How to Consolidate My Child’s Student Loan

“How do I consolidate my child’s student loan?” is a common question parents ask today. Consolidating student loans offers the freedom of making just one payment on one loan instead of making several different payments each month. Locking in an interest rate on a loan consolidation can also save you a lot of money and it easier to manage the loan.

Consolidate My Child’s Student Loan

When you start the journey and decide, “I want to consolidate my child’s student loan,” the first thing you should do is make sure that the loans can be consolidated. If it’s a federal education loan, it can be consolidated but there may be certain restrictions in certain cases. If the loan has already been consolidated, you can’t do it again unless you add another loan into the package.

The biggest restriction is that you can’t consolidate your child’s student loans with certain private loans of yours. Each type of loan may have specific restrictions in this area. For instance, you can’t consolidate your own PLUS loans with a Stafford loan given to your child, and you can’t consolidate any non-federal loan with a Stafford or other federal loan.

When you decide, “I’m ready to consolidate my child’s student loan,” you also want to examine your reasons for consolidation. You can extend the plan over a longer period of time, which means you have the debt burden longer but your monthly payments are reduced. The standard consolidation repayment is a 10-year plan, but most can be extended as far as 30 years if necessary.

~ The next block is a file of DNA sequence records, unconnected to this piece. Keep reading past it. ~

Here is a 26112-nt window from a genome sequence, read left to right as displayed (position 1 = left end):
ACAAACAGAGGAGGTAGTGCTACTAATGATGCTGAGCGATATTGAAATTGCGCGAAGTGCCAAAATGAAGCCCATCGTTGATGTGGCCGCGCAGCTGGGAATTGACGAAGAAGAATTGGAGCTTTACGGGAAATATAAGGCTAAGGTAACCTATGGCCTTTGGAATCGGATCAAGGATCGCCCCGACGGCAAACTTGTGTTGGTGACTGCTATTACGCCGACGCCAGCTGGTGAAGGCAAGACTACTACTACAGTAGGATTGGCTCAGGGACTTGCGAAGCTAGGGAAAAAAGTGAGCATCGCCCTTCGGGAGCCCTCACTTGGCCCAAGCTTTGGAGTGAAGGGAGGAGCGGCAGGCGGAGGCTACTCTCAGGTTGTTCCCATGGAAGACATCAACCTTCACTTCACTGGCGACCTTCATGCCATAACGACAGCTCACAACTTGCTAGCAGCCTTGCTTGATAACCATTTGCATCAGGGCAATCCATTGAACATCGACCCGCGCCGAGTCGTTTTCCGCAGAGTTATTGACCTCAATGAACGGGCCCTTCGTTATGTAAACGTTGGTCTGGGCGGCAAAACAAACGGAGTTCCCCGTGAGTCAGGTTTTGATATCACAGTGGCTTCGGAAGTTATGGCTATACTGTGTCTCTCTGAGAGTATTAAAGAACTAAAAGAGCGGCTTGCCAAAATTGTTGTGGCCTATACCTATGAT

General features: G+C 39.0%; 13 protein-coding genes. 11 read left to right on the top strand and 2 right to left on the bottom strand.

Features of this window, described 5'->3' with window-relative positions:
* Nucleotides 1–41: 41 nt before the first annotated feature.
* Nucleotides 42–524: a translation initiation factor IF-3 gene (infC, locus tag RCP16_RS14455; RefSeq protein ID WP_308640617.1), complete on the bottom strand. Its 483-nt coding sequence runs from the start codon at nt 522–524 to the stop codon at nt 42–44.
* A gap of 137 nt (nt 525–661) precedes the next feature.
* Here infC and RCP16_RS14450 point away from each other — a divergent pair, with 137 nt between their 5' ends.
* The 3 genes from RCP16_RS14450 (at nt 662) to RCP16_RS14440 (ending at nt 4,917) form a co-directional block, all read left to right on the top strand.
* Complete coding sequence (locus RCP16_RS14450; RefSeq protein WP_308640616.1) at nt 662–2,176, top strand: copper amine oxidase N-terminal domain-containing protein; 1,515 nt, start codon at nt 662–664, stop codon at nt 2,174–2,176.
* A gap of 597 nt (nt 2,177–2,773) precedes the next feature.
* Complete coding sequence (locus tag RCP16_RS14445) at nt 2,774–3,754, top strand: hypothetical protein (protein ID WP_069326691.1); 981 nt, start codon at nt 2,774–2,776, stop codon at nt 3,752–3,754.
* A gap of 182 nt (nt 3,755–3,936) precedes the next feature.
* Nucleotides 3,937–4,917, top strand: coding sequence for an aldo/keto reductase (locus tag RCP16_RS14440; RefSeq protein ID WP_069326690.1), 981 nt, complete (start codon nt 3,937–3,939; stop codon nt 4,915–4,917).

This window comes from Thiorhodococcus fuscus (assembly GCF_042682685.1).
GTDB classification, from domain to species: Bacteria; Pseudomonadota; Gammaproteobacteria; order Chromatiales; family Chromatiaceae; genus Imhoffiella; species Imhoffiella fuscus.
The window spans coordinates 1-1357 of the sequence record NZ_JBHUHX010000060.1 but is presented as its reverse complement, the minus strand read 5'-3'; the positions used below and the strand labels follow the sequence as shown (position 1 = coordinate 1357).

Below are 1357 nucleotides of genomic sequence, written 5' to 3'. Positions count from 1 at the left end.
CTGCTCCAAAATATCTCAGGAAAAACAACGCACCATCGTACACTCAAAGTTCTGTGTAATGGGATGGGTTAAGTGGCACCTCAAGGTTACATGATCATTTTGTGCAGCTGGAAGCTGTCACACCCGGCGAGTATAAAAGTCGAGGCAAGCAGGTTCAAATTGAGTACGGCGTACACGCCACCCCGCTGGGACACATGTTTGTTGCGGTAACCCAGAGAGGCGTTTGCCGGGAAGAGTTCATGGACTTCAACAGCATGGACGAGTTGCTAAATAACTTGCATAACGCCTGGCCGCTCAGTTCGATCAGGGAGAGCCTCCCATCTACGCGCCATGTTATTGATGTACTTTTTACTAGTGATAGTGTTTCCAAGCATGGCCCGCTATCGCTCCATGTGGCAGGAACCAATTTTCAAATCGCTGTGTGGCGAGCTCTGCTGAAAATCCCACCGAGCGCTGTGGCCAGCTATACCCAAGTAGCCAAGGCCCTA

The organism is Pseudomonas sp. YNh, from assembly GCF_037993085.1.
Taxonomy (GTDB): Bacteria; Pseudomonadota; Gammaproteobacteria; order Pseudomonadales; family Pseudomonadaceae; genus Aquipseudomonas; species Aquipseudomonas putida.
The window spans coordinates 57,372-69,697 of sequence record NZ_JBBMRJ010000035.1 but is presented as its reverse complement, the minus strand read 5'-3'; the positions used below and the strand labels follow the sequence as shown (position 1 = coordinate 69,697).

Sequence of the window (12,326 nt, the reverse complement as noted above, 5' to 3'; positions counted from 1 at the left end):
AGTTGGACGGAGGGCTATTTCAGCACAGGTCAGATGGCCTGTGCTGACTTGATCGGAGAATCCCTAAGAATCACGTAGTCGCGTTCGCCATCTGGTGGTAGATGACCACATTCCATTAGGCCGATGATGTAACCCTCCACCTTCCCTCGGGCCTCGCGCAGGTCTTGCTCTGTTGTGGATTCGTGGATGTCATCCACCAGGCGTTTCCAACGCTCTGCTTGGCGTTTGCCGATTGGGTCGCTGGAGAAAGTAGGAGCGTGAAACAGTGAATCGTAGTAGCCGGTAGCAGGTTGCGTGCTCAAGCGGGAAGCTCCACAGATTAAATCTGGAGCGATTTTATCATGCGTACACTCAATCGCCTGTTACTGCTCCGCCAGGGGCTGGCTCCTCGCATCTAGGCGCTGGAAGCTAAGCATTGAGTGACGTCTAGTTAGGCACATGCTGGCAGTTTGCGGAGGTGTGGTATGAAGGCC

If the balance of the loan is less than $5,000, you may not be able to find a lender willing to consolidate, and some only handle loans with balances over $7,500. But any lender can help you consolidate these loans. There are no special banks or agencies you need to do this. And you should never pay anyone to do this for you—they make their money from the interest you pay on the loan.

When you contact a lender, pay attention to the interest rate you’re given. The advantage is that your rate is locked in so that if interest rates rise while you’re repaying the loan, you still pay the original rate. The opposite also holds true. If rates lower, you still must pay the higher rate you agreed to when you decided it was a good decision, “to consolidate my child’s student loan” to save money and make it more manageable.

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